Sustainability reporting: health, wellbeing and productivity

1 June 2016 General Share

Healthy, wealthy and wise. Sustainability has been on the agenda of managers and investors in real estate vehicles for a number of years, though until recently this just tended to mean having a general policy, without any detailed plans for its implementation.

wellbeing

But over the last few years sustainability has moved higher up the agenda, reflected in the development of more specific sustainability policies, which are now being applied with greater speed and urgency. At the same time a growing number of vehicle managers have been integrating sustainability into their strategic thinking.

To encourage this trend, INREV has developed the INREV Sustainability Reporting Guidelines. These are intended to make the sustainability activities of vehicle managers more visible, to continually challenge managers to improve their sustainability policies with concrete action plans at the asset level, and to enhance industry transparency in the area.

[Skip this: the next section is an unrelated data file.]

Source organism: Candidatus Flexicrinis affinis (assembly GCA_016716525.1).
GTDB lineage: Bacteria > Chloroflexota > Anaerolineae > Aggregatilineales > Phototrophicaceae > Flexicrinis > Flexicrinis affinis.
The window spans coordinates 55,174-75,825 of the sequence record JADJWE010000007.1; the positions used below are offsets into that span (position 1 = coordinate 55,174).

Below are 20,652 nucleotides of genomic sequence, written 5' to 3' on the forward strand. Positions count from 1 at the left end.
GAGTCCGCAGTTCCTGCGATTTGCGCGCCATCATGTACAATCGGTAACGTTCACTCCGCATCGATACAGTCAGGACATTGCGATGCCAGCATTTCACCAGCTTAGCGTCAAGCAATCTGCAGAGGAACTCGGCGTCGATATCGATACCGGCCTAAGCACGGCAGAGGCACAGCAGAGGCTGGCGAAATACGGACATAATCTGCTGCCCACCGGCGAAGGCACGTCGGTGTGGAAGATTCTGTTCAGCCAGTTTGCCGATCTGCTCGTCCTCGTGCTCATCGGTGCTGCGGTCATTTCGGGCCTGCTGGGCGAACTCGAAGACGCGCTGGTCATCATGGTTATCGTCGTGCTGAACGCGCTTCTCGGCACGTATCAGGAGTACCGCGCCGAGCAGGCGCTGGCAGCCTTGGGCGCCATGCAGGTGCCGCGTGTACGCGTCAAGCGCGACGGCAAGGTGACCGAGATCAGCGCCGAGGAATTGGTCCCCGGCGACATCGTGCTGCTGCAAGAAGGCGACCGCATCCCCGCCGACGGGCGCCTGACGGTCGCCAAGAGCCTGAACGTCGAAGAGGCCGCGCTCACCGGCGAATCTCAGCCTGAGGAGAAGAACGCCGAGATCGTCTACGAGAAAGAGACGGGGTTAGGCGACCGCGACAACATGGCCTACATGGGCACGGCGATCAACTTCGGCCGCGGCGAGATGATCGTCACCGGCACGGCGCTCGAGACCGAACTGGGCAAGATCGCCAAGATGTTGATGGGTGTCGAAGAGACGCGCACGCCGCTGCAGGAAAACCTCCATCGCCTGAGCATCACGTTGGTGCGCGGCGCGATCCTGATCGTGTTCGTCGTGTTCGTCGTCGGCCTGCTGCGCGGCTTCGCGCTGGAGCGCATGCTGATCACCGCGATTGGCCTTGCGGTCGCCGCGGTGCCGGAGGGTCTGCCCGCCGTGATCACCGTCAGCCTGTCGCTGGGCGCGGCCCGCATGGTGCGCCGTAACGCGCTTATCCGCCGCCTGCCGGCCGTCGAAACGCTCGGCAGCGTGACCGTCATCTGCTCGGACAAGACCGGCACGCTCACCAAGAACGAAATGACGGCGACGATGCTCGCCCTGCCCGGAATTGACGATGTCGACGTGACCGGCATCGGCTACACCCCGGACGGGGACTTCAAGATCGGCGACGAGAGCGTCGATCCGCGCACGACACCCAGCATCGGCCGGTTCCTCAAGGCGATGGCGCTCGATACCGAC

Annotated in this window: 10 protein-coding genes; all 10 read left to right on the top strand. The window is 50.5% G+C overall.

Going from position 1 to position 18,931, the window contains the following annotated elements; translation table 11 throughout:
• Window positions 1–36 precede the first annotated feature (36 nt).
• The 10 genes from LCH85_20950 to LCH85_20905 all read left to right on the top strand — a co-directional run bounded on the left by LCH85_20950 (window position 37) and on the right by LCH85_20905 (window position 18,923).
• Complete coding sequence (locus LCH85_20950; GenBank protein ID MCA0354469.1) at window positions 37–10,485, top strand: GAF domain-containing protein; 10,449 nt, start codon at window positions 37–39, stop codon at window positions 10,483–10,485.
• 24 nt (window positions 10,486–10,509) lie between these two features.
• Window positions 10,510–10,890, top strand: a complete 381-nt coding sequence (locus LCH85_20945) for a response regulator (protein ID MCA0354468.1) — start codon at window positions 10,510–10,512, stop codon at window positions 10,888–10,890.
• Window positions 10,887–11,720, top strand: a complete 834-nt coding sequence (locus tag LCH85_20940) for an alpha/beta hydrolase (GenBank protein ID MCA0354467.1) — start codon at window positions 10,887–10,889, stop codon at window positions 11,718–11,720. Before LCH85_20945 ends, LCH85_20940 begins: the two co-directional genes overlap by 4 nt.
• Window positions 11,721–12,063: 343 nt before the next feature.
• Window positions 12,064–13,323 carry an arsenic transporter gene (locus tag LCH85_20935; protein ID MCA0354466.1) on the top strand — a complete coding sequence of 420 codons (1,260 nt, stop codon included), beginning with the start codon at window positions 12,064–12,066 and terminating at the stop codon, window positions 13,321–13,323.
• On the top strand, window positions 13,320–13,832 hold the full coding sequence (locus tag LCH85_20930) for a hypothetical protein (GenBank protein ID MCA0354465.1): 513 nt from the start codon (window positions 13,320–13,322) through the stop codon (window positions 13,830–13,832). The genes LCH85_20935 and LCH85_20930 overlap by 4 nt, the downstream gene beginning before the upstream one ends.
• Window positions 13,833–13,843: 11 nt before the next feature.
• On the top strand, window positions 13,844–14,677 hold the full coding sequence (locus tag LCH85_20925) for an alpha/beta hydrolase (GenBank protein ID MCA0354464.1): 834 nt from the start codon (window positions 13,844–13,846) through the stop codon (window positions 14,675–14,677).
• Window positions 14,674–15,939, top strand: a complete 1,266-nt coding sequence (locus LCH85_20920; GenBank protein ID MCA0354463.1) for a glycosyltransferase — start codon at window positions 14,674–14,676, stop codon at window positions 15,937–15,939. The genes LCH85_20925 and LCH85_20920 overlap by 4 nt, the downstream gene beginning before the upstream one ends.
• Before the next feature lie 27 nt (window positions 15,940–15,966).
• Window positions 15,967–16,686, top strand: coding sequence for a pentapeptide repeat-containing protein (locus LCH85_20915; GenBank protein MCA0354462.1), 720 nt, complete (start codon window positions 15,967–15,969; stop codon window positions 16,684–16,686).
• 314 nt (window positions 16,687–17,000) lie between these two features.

The Guidelines have been designed to generate a precise description of the sustainability policies of managers and vehicles, in line with current industry standards such as GRESB, GRI and EPRA. They form part of the overall INREV Reporting Guidelines and the INREV Guidelines compliance framework. The Guidelines highlight environmental, social and governance issues. The standards include reporting requirements which are mandatory under the INREV Guidelines compliance framework and additional best practices which can be adopted in reporting practices voluntarily.